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More evidence links weight gain to meal times

Anindita Ghosh 0
A recent small-scale study adds to the growing evidence of an association between eating later in the day and weight gain. Using unique tracking methods, the researchers add more detail to the theory.
Man looking in a fridge at night

A recent study looks again at meal times and obesity.

As adult obesity rates in the United States continue to rise, finding ways to curb the growth is more urgent than ever.

Of course, scientists are investigating a range of options, from surgery and medication to diet plans and psychological interventions.

Some scientists are becoming increasingly interested in how altering what time we eat our food might play a part.

If changing our eating patterns could have even a small effect, it is worth understanding. Sticking to a restrictive, calorie-controlled diet is challenging, but eating at a different time of the day might be more easy to achieve.

The question is, does eating later in the day really make a difference? A recent experiment by scientists at the University of Colorado in Denver uses in-depth personal monitoring to gain fresh insight.

Weight gain and meal timing

Some earlier work has identified a pattern between eating later and increased weight gain. For instance, the authors of a 2011 study concluded that “caloric intake after 8:00 p.m. may increase the risk of obesity.”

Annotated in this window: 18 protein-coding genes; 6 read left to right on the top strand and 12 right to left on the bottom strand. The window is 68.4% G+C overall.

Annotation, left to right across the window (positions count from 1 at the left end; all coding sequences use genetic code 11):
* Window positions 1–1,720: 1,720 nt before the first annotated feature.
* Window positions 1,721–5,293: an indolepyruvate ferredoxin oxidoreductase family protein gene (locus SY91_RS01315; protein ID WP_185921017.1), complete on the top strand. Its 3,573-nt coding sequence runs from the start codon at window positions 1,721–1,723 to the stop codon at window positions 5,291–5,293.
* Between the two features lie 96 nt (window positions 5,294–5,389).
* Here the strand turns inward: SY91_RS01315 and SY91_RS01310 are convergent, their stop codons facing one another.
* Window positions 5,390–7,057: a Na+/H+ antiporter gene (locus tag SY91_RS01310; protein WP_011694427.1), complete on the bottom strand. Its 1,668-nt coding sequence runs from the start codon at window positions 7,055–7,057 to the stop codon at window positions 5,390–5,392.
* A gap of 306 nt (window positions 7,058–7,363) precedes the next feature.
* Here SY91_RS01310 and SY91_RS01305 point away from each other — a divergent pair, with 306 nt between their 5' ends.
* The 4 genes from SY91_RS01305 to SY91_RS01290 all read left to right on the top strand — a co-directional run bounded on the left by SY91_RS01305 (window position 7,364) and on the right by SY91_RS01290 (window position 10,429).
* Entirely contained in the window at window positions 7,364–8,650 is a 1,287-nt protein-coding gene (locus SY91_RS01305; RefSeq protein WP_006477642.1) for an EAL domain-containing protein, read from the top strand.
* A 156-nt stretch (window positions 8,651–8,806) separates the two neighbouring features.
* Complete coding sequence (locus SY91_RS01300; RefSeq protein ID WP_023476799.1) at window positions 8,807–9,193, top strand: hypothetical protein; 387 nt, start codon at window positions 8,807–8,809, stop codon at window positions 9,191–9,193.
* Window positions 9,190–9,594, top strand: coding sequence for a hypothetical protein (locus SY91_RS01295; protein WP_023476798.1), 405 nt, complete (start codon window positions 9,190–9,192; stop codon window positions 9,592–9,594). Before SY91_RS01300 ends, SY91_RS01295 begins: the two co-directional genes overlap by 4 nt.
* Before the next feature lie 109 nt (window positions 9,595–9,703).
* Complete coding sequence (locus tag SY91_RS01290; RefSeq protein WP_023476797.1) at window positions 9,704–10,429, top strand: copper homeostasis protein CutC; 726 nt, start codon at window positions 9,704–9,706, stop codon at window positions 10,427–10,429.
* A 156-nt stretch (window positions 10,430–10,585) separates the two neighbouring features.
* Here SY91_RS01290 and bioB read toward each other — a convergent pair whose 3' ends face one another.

However, it is not clear whether individuals who eat later in the day might, consequently, have less sleep overall. This factor is important because experts also believe that sleeping less may play a part in obesity.

The lead author of the latest investigation, Dr. Adnin Zaman, explains that “few studies have assessed both meal and sleep timing in adults with obesity, and it is not clear whether eating later in the day is associated with shorter sleep duration or higher body fat.”

The researchers presented their findings at the ENDO 2019 conference, which took place in New Orleans, LA.

The scientists recruited 31 adults with an average age of 36 years who were overweight or had obesity. To capture as much relevant information as possible, the scientists assessed the participants’ sleep, levels of activity, and diet.

Each participant wore an Actiwatch that monitored their sleep-wake cycles. They also wore an activPAL electronic device on their thigh, which measured how much time they spent both doing physical activity and being sedentary.

The participants kept track of what they ate using a phone app called MealLogger. Using the app, they photographed each meal and snack that they consumed, which provided the time of day that they ate it. The researchers used a continuous glucose monitor to verify dietary intake.